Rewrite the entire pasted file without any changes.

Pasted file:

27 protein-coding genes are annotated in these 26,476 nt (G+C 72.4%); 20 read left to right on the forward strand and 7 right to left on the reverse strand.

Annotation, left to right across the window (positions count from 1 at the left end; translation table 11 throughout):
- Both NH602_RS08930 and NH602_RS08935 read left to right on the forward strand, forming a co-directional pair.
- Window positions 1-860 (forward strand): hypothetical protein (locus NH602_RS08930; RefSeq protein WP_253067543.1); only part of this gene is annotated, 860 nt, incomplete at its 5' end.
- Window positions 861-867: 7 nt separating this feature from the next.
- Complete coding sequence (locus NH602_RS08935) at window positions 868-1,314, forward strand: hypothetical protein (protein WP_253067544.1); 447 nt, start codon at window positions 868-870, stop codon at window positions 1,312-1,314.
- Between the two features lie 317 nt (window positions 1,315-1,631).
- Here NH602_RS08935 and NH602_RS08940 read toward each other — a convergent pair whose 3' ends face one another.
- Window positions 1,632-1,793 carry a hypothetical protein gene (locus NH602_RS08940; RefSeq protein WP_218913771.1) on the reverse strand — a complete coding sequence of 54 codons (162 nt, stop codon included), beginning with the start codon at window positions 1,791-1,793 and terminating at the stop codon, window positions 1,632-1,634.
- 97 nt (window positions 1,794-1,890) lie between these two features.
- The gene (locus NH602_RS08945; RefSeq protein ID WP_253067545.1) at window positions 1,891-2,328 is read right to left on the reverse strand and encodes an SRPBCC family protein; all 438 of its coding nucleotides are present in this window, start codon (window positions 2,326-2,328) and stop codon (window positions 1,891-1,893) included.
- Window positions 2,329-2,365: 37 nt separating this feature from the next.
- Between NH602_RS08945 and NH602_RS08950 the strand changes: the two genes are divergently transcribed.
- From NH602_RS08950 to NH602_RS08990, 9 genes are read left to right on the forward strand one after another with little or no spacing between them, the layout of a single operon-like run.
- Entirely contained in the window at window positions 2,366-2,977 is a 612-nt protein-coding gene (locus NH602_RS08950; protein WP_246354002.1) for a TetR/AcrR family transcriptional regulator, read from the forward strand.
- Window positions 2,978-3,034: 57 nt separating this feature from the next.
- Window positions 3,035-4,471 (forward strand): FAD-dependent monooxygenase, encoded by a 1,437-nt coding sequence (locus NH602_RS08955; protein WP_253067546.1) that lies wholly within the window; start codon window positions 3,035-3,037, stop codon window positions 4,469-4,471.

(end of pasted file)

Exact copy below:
27 protein-coding genes are annotated in these 26,476 nt (G+C 72.4%); 20 read left to right on the forward strand and 7 right to left on the reverse strand.

Annotation, left to right across the window (positions count from 1 at the left end; translation table 11 throughout):
- Both NH602_RS08930 and NH602_RS08935 read left to right on the forward strand, forming a co-directional pair.
- Window positions 1-860 (forward strand): hypothetical protein (locus NH602_RS08930; RefSeq protein WP_253067543.1); only part of this gene is annotated, 860 nt, incomplete at its 5' end.
- Window positions 861-867: 7 nt separating this feature from the next.
- Complete coding sequence (locus NH602_RS08935) at window positions 868-1,314, forward strand: hypothetical protein (protein WP_253067544.1); 447 nt, start codon at window positions 868-870, stop codon at window positions 1,312-1,314.
- Between the two features lie 317 nt (window positions 1,315-1,631).
- Here NH602_RS08935 and NH602_RS08940 read toward each other — a convergent pair whose 3' ends face one another.
- Window positions 1,632-1,793 carry a hypothetical protein gene (locus NH602_RS08940; RefSeq protein WP_218913771.1) on the reverse strand — a complete coding sequence of 54 codons (162 nt, stop codon included), beginning with the start codon at window positions 1,791-1,793 and terminating at the stop codon, window positions 1,632-1,634.
- 97 nt (window positions 1,794-1,890) lie between these two features.
- The gene (locus NH602_RS08945; RefSeq protein ID WP_253067545.1) at window positions 1,891-2,328 is read right to left on the reverse strand and encodes an SRPBCC family protein; all 438 of its coding nucleotides are present in this window, start codon (window positions 2,326-2,328) and stop codon (window positions 1,891-1,893) included.
- Window positions 2,329-2,365: 37 nt separating this feature from the next.
- Between NH602_RS08945 and NH602_RS08950 the strand changes: the two genes are divergently transcribed.
- From NH602_RS08950 to NH602_RS08990, 9 genes are read left to right on the forward strand one after another with little or no spacing between them, the layout of a single operon-like run.
- Entirely contained in the window at window positions 2,366-2,977 is a 612-nt protein-coding gene (locus NH602_RS08950; protein WP_246354002.1) for a TetR/AcrR family transcriptional regulator, read from the forward strand.
- Window positions 2,978-3,034: 57 nt separating this feature from the next.
- Window positions 3,035-4,471 (forward strand): FAD-dependent monooxygenase, encoded by a 1,437-nt coding sequence (locus NH602_RS08955; protein WP_253067546.1) that lies wholly within the window; start codon window positions 3,035-3,037, stop codon window positions 4,469-4,471.